St Vitus’ Cathedral is the most spectacular and best known part of the Prague Castle complex. Construction began in 1344 and was completed an astonishing six centuries later, in 1929. This Gothic Cathedral is the ceremonial and spiritual hub of Prague: it houses the tombs of Czech royalty, relics of local saints, was used for coronations and is home to the Crown Jewels. Its founding father was the prolific Charles IV, who commissioned it when he succeeded in having Prague elevated from a mere bishopric to an archbishopric.
St Vitus’ Cathedral is built on the site of an earlier rotunda, also dedicated to St Vitus, dating from 925. St Vitus had been chosen as the patron saint of that rotunda by Wenceslaus I, (known to English speakers as Good King Wenceslas) because he had just been given a prized holy relic of St Vitus by Henry I – Henry the Fowler, the Holy Roman Emperor at the time. The relic? One of St Vitus’ arms. Wenceslaus is the patron saint of the Czechs and the ruler responsible for transforming the Bohemians from pagans to Christians. Charles IV himself was to become Holy Roman Emperor shortly after commissioning the Cathedral, thus cementing Bohemia as a major player on the European Christian stage. The apse of the earlier rotunda was incorporated into new St Vitus’ Cathedral as it contains the remains of Wenceslaus.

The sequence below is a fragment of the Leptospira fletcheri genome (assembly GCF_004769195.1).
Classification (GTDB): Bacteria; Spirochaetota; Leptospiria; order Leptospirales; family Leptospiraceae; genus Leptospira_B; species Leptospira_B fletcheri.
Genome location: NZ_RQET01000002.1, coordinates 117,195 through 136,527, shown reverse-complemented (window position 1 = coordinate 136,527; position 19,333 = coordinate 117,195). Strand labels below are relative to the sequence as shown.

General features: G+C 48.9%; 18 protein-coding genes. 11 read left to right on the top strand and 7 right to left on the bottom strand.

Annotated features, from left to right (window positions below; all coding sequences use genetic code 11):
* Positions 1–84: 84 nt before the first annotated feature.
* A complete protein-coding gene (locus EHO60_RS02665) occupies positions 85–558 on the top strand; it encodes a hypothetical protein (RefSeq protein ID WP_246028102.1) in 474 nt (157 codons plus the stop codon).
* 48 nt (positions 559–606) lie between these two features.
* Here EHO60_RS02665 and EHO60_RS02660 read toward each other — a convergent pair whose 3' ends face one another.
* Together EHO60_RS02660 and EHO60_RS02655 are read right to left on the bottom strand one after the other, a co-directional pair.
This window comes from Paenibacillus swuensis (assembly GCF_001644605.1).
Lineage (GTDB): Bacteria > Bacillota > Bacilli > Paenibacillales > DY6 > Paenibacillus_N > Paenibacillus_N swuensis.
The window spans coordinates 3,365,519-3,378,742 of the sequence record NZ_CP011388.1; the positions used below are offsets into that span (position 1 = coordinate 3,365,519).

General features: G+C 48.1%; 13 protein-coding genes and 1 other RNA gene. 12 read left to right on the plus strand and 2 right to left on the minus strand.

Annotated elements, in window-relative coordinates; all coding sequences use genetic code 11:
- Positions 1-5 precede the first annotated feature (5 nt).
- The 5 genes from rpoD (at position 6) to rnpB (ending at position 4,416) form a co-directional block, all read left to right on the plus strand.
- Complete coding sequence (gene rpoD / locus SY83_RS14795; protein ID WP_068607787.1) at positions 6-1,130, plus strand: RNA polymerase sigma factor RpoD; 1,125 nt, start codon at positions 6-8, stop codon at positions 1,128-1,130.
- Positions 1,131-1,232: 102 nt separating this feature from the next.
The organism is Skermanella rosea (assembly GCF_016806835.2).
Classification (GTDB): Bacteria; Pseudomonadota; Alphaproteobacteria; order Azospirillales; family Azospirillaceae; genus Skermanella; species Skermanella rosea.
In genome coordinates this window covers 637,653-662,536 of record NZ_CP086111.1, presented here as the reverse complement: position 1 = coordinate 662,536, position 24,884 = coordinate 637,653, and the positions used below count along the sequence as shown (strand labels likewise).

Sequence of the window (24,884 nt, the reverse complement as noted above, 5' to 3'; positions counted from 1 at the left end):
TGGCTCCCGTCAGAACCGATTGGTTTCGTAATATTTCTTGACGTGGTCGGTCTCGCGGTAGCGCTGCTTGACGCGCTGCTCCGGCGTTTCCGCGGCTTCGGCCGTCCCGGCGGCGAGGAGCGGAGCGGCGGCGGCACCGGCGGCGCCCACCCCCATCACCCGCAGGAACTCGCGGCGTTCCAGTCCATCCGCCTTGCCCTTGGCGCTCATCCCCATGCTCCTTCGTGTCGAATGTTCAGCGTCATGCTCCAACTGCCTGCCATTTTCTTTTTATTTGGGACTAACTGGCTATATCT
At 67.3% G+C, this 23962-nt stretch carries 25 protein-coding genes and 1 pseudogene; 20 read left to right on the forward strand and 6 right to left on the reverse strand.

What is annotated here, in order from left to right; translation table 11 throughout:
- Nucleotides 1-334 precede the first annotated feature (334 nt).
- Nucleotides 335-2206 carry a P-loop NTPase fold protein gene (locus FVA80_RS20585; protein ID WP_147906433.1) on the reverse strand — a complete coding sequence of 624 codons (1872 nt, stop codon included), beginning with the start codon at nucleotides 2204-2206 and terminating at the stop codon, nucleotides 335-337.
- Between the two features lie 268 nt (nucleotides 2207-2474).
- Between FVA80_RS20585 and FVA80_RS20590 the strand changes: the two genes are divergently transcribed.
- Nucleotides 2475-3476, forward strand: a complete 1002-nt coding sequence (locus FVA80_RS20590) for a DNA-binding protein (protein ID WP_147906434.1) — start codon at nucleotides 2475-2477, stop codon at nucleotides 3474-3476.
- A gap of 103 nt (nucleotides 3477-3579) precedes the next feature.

The original designer of the Cathedral that you see today was Matthias of Arras, chosen by Charles IV because he was French and Charles IV had a special affection for all things French owing to his French education. St Vitus’ Cathedral is Matthias of Arras’ greatest work, although he is also the probable architect of Karlstejn Castle. The French influence can be seen in the extreme narrowness of the Gothic columns which you can see on the eastern face of the Cathedral, the opposite end from the main entrance. On the death of Matthew of Arras, Peter Parler was appointed to complete the work. Parler, only 23 at the time, was to become Charles IV’s favourite architect and was also responsible for the Charles Bridge. He completed the choir and the Wenceslas Chapel on the south side according to Arras’ designs, then continued in his own style. The vaulted ceiling above the choir is a Parler innovation. The style is called Net Vault because the ribs cross each other creating a net effect, which is structurally an improvement on the older vault structures and is also more beautiful, creating a feeling of space and light. This particular type of vault is also called Parler’s Vault. Parler also designed the windows such that no ornamentation is the same in any window. Looking closely at the sculptures in the triforium (shallow arches in the walls above the nave) you can see the faces of Czech royalty and the master builders, Arras and Parler.
Peter Parler died in 1399 and his work was continued by his workshop, presided over by his sons and later by a master builder called Master Petrilk. However, in 1420, the advent of the Hussite War put a stop to any building. St Vitus’ Cathedral was plundered by both the Hussites and their enemies.